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Count Down to Sunshine Act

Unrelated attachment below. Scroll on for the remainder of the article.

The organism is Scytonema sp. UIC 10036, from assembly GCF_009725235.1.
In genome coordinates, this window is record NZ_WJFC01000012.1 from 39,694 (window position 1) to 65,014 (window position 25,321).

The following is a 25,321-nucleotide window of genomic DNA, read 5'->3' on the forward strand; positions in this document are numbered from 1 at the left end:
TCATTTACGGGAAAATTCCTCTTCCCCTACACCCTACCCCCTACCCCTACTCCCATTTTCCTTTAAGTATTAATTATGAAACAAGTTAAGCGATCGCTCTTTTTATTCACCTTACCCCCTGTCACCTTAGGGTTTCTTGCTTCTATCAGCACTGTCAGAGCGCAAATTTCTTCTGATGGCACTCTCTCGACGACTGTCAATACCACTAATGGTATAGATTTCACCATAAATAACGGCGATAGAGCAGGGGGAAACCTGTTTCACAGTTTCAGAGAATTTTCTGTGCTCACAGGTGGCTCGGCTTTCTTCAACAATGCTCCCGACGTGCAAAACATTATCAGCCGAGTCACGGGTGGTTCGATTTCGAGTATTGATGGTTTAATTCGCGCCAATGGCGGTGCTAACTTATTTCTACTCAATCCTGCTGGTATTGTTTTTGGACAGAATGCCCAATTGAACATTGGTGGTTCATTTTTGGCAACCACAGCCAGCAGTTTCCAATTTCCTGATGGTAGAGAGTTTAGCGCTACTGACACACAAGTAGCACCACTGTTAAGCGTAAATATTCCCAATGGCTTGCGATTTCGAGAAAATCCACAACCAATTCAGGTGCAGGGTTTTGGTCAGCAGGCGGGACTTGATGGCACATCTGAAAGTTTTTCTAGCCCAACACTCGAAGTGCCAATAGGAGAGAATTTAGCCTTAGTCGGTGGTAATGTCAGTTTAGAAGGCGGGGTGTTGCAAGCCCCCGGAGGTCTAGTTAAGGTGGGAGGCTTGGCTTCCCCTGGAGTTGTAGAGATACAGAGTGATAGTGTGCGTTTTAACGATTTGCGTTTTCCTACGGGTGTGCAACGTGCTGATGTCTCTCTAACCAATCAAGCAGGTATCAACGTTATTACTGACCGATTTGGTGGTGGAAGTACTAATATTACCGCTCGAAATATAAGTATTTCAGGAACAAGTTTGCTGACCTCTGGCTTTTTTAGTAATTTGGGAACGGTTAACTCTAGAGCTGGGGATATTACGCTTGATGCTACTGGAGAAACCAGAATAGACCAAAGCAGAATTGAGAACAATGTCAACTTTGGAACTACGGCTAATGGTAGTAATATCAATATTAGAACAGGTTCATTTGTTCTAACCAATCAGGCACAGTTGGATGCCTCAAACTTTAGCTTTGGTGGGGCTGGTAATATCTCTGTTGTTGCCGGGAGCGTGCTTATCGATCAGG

The final rule for tracking physician payments under the Sunshine Act has provided needed clarity, but questions remain about data accuracy and the public’s ability to interpret the information. The pharmaceutical industry now has some guidance on how to report payments to physicians under the Physician Payment Sunshine Act. On Feb. 1, 2013, the Centers for Medicare & Medicaid Services (CMS) released the final rule to implement the Sunshine provisions of the Affordable Care Act of 2010. This provision requires pharmaceutical and medical device companies to report to CMS payments made to physicians of more than $10, as well as physician ownership and investments. The effort is an attempt to bring transparency to the relationships between pharma companies and physicians. And while experts say the final rule has brought clarity to some issues, there are still concerns that the release of this information will have an impact on physicians’ willingness to work with industry. The first reporting period will be Aug. 1, 2013 to Dec. 31, 2013. The first reports must be submitted to CMS by March 31, 2014. CMS will release the reported data on its public website by Sept. 30, 2014. The CMS had delayed the collection of data until six months after the final rule was released. Under the reform law, data collection was supposed to start Jan. 1, 2012. Becky Holloway, product marketing manager at Revitas, says the final rule clarified many of the questions that had been raised. “In the instances where reporting could have gone one way or the other, in the end it seems that reporting falls squarely with the manufacturer,” she says. She says the rule also provided some helpful clarifications around how to divide up payments. For example, if a sales rep delivers a lunch to a doctor’s office the final rule details how to distribute the value of that meal when people who are not doctors may be consuming that meal. Elizabeth Carder-Thompson, partner at the law firm of Reed Smith, explained that the final rule also cleared up some confusion about who was required to report, especially as it relates to foreign entities. “A manufacturer, for reporting purposes, is one that has a U.S. presence, has a physical location in the United States, or conducts activities in the United States,” she explains. “Companies that distribute in the United States, even if they have manufacturing outside of the United States, are still going to be subject to the rule.” One thing not in the final rule was a requirement for reporting payments to speakers for certain CME events, says Dave Rear, president of Advanced Clinical Concepts. “CMS was considering reporting payments for physicians,” he says. “But CME is guided by the ACCME and there are already established rules and guidelines. A recommendation was made to remove CME reporting from the final act.” Questions Remain Industry experts say the final rule still contains some gaps. One of the biggest questions is how the data will be presented to the public. “Ultimately, the whole point of the Sunshine Act is to make the public aware of the relationship between manufacturers and physicians,” Ms. Holloway says. “There is going to be a website. But we know very little about what this public website is going to look like, and there has been very little education directed to the public about this.” Sam Whitaker, founder and CEO of Greenphire, says CMS has not detailed the tools available to the public to allow consumers to slice and dice the information. “Nor has there been a discussion of what education will be given to the public on the meaning of the information reported,” he says. Ms. Carder-Thompson says there is concern about the public’s ability to fully understand the information that is going to be reported given how complicated it will be. “It may be difficult to relate payments and transfers of value to a specific product and the reported information may appear out of context and confusing to the public,” she says. Additionally, there are gaps in the rule and further clarifications needed. For example, Ms. Carder-Thompson says there is no information in the rule about reporting payments to nonphysicians within teaching hospitals. “If a company brings lunch into a group of operating room nurses in a teaching hospital, is that a reportable transaction?” Ms. Carder-Thompson asks. “The rule doesn’t define what are reportable payments to a teaching hospital.” Additionally, Mr. Whitaker says the format for the reporting for clinical research related payments has not been finalized and distributed. “Related to the format, allocating the transfers of value to investigators when multiple investigators are involved at the same site has not been explained,” he says. “Additionally, there is no accounting for the cost of providing the services for which the clinical investigators are being paid. Much of the Sunshine Act regulation covers payments or transfers of value to physicians done informally; clinical research reimbursements are done as per the clinical trial agreement.” The final rule also doesn’t address how audits will be approached, says Seth Whitelaw, director of health sciences compliance, Deloitte. “CMS is required in the statute to conduct audits, but this is still an open item,” he says. “The last information I had indicated that CMS was focusing on preparing the reporting document and then it would worry about the audit piece.” Implications of the Rule Industry experts say the rule may have unintended consequences. Ms. Carder-Thompson says one fear is that physicians simply are not going to want their names published. “This could have a chilling impact on their desire to undertake research and development activities because everything now has to be reported publicly,” she says. Survey results bear out that Ms. Carder-Thompson’s fear may be warranted. A survey last year by Deloitte in collaboration with Forbes Insights found that physicians have concerns about how the data will be interpreted. In a more recent survey by MMIS and Healthcare Data Solutions, 21% of physicians would sever their relationship with a manufacturer that reported inaccurate information about payments or transfers of value if disclosed to the public, and 43% admitted this would affect their ongoing relationship with industry. Mr. Rear says it’s likely that physicians won’t know how the information will be used and interpreted until after it becomes available. “I hope this reporting doesn’t put a wedge between these key stakeholders,” he says. “Institutions are concerned about impropriety and the appearance of conflict and are hesitant to work with industry, at least on a promotional level. The potential long-term implications could negatively impact patient care if not managed appropriately.” Ms. Carder-Thompson says the dispute resolution provisions may not provide enough time to address all issues. This process permits a 45-day period for everyone to look at the data that’s going to be published and then a 15-day period for disputes to be resolved. She suggests companies provide physicians with reports of their “spend” throughout the process rather than waiting until the end of the data collection period. Ms. Carder-Thompson says the CMS has just released the list of teaching hospital covered recipients to which payments and other transfers of value must be reported by manufacturers. The list can be found on CMS’ website. Jill Dosik, president of GCI Health, raised several practical concerns about making physician payments public. “How many consumers are going to access this information? Will it affect their behavior or relationship with physicians? Will physicians change their interactions with industry because of it? All of this remains to be seen and we really won’t know for some time what the full implications will be.” “It’s easy to look at the Sunshine Act as mainly a finance or IT issue, but it impacts just about every aspect of a company, and compliance requires high-level executive sponsorship. ” seth whitelaw / Deloitte @sethwhitelaw “My fear is that the Sunshine Act regulations could have a chilling impact on research. ” Elizabeth Carder-thompson Reed Smith “In general, the burden for reporting physician payments lies squarely with the manufacturer. ” becky holloway / Revitas “Under the Sunshine Act, companies have to gather data at the most granular level possible. Breaking aggregated data lacking in granularity into its component parts is an almost impossible task. ” sam whitaker / Greenphire Sunshine Act: Reporting Details » Cash or a cash equivalent » In-kind items or services » Stock, a stock option, or other ownership interest, dividend, profit, or other return on investment » Any other form of payment or other transfer of value » Consulting fees » Compensation for services other than consulting » Honoraria » Gift » Entertainment » Food » Travel (including the specified destinations) » Education » Research » Charitable contribution » Royalty or license » Current or prospective ownership of investment interest » Direct compensation for serving as faculty or as a speaker for a medical education program » Grant » Any other nature of payment or other transfer of value Source: Centers for Medicare & Medicaid Services, Department of Health and Human Services Becky Holloway Product Marketing Manager Revitas Pharmaceutical companies need to review and make sure all of their contacts are in order. There are a number of companies out there that offer solutions to handle aggregate spend, which link a physician to a specific date to a specific payment. But to pass an audit, companies need more than just a report. Companies need to connect their aggregate spend reporting tools with a contracts management software solution. For example, there are a number of different supporting documents necessary to ensure that a company paid a qualified physician for a legitimate purpose. Companies need to have different documents to make sure that what was paid was fair market value. There has to be a needs assessment document and documentation that a physician was qualified. If they don’t have those things detailed in a contract, companies are going to open themselves up to being fined or further inquiry into their business practices. Sam Whitaker Founder and CEO Greenphire It’s important to have automated systems that can track payments made by external partners, such as CROs. It’s going to be difficult for those companies that haven’t updated their payment procedures to process and track the payments made under their clinical trial agreements. The level of detail that is required is tremendous. If companies are planning to manage this information with manual human physical processes, there are going to be errors. When one looks at the scale of the payments being made, the number of physicians, and the number of payment sources, it will be difficult for even the most diligent manual processes to get the data right. Companies need a technology infrastructure in place that allows them to track very granular payments associated with data. The infrastructure, conceptually, has to mirror what is seen in other industries with more simplified vendor contracts; so having a system that can record or keep track of why a payment is being made, when it is due, and how much, as well as data specific to the industry, including who’s approving the payment, when it is approved, why, and what study, the subject ID, and the therapeutic area is critical. Seth Whitelaw Director of Health Sciences Compliance Deloitte Companies need to make sure there is high-level executive sponsorship for any compliance initiative. It’s easy to look at the Sunshine Act and say this is mainly a finance or IT issue. But the regulation really impacts just about every aspect of a company and requires careful thought as to the policies and practices that companies have and how to streamline them. These are high-level business decisions that need to be made. This also requires sufficient resources because adhering to the regulation is not inexpensive. Sunshine Act Best Practices A Sunshine Act Readiness Assessment Companies should start with a formal legal interpretation of the final rule, which will serve as a foundation for establishing other core components of a company’s approach, including common definitions, the business requirements, technical requirements, etc. Companies should also analyze the rule through a business process and systems lens, with emphasis on the updates and clarifications that are needed. PwC analysts suggest that companies conduct a “HealthCheck” to ensure compliance: » First Level: High-level understanding/agreement on the impact across all spend transparency program components. » Second Level: An analysis of the impacts within the organization with supporting recommendations to remediate or enhance program elements. » Third Level: Indication of how to prioritize needed remediation and/or enhancement opportunities and supporting cost, resource, and timing estimates to implement the changes. Source: PwC